Puffs of steam, fluffy white towels and soothing strokes: It’s the stuff you’ve come to expect from a facial. White gloves and invasive handling inside your mouth are what you expect from a dental cleaning. Alas, this is part of the buccal (pronounced buckle) experience, which, to be clear, is a facial—albeit, a very different kind than the ones we’re used to.
I first heard of buccal around Meghan Markle’s wedding last spring. Word got out that she swears by these "inner facials" and credits them for sculpting her cheekbones and jawline. Cool, MM, but also, isn’t a facial just a facial at the end of the day?
I didn’t give it much more thought until I started doing Gua Sha recently and noticed that it made my face appear slimmer, slightly lifted even. I’m in my 30s now, y’all. I am fully invested in lifting all of the things, all of the time.
So when someone mentioned that buccal was like Gua Sha on steroids, it finally clicked, and I immediately made an appointment with Danna Omari, one of few aestheticians in New York who specializes in this French technique.
Danna started off the treatment with a generous application of some heavenly emulsion called Best Skin Ever (a multipurpose cleanser-moisturizer made of seabuckthorn, tamanu, jojoba and vetiver essential oils). After a thorough cleanse, she broke out her Gua Sha tool and began a lymphatic massage. Ah, that’s the good stuff, I thought, as I fought to stay awake.
Next thing I know, the pleasantries were over, and I heard a loud snap as she put on her rubber gloves. "Are you ready for the buccal?" she asked. I nodded, hesitantly, as she lowered her fingers into my mouth and began a vigorous massage.
It was a strange sensation. It didn’t hurt, but it was certainly intense at times—especially around the jawline (where we hold a lot of tension). She kneaded my cheeks like a soft, springy dough, before moving to my lips.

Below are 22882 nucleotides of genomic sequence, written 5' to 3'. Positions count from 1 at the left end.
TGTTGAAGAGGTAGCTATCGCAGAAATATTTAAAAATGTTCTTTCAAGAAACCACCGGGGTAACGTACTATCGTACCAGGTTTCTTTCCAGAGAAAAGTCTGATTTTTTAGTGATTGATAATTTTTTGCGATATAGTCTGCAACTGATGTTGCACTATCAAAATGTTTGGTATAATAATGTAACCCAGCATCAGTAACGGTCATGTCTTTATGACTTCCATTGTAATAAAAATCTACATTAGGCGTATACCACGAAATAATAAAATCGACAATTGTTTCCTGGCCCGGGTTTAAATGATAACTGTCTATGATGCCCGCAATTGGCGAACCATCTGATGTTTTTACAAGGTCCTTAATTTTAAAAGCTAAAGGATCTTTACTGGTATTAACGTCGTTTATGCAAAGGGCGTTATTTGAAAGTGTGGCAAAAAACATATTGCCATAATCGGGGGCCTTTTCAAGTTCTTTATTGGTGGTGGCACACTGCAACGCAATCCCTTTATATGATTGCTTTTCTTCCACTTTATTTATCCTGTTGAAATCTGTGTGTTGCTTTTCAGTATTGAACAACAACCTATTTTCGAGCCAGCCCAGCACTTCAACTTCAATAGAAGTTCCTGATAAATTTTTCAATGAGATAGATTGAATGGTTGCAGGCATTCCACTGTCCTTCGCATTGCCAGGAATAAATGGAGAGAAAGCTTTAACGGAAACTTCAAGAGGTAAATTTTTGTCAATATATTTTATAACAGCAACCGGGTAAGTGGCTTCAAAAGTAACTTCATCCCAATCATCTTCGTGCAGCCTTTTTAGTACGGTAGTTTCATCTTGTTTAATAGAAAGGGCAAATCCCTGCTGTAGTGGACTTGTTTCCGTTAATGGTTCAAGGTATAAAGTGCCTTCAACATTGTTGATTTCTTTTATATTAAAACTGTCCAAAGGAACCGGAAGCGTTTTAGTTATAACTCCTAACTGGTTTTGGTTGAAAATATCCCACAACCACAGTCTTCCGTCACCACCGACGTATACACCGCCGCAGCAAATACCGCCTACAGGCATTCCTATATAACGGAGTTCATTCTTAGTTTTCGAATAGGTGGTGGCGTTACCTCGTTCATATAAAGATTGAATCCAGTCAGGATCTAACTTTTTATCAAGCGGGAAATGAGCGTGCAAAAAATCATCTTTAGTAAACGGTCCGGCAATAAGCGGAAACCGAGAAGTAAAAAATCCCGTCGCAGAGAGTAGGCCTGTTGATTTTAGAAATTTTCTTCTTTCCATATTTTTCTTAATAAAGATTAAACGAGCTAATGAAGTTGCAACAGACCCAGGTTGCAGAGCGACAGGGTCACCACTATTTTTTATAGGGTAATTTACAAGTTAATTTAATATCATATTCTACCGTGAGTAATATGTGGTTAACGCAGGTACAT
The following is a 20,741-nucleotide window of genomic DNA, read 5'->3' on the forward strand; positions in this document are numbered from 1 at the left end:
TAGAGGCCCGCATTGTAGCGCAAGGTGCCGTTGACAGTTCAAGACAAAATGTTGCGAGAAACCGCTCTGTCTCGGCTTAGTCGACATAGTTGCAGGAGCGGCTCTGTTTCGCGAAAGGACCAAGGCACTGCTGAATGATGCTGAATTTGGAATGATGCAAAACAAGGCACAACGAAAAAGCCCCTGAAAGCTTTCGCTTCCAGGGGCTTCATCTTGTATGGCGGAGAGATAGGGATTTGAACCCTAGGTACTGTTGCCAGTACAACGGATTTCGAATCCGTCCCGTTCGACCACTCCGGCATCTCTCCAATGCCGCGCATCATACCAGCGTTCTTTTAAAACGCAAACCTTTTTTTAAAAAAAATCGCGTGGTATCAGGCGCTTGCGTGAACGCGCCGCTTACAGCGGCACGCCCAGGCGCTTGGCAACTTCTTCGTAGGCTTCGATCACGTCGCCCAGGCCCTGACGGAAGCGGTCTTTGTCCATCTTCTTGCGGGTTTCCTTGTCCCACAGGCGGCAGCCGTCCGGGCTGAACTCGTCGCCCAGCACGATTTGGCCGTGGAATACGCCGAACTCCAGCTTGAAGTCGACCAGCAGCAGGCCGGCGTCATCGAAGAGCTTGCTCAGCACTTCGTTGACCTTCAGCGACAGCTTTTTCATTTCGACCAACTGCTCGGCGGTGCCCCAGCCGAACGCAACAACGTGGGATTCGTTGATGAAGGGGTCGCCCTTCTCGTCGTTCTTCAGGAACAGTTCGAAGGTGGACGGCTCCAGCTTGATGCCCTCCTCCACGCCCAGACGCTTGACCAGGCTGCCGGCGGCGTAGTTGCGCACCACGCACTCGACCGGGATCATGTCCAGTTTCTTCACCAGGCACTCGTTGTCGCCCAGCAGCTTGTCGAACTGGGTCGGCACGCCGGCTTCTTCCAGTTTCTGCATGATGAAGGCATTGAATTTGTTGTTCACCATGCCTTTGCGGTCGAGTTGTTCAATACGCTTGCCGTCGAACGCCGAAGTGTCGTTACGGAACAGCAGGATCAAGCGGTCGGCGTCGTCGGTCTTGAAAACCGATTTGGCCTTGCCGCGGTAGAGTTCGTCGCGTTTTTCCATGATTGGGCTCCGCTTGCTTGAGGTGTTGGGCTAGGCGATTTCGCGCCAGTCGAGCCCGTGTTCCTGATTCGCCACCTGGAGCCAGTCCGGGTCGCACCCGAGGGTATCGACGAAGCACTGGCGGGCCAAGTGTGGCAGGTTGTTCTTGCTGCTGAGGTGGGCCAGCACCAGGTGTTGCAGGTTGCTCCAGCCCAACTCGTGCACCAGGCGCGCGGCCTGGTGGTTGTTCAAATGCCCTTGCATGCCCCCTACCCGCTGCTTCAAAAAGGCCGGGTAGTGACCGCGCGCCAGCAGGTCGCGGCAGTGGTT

"This is like a workout for your facial muscles," she explained. (Again, I nodded, mouth full of fingers and all.) "We’re getting deep into the tissue to relieve tension and increase blood flow to the surface of your skin so everything looks smoother and sculpted.” In other words, it’s the most non-invasive face-lift you can get without plastic surgery (despite the fact that she was literally inside my mouth—which, by the way, sounds suggestive no matter how you phrase it).
And just like that, it was over. Immediately, I felt as though a space had opened. My jaw slackened; my jawline sharpened. My cheekbones popped and I had a rosy glow about me. (90 minutes of intense kneading will do that for you, I suppose.) The next morning, my jaw still felt nice and relaxed and my usually pronounced nasolabial folds that sandwich either side of my mouth like a set of parenthesis were much softer, less glaring.
I can see why Meghan Markle believes in buccal. But, I am not a royal, and can’t keep up with regular $300 treatments. I would, however, consider revisiting this strangely wonderful facial before my own wedding someday.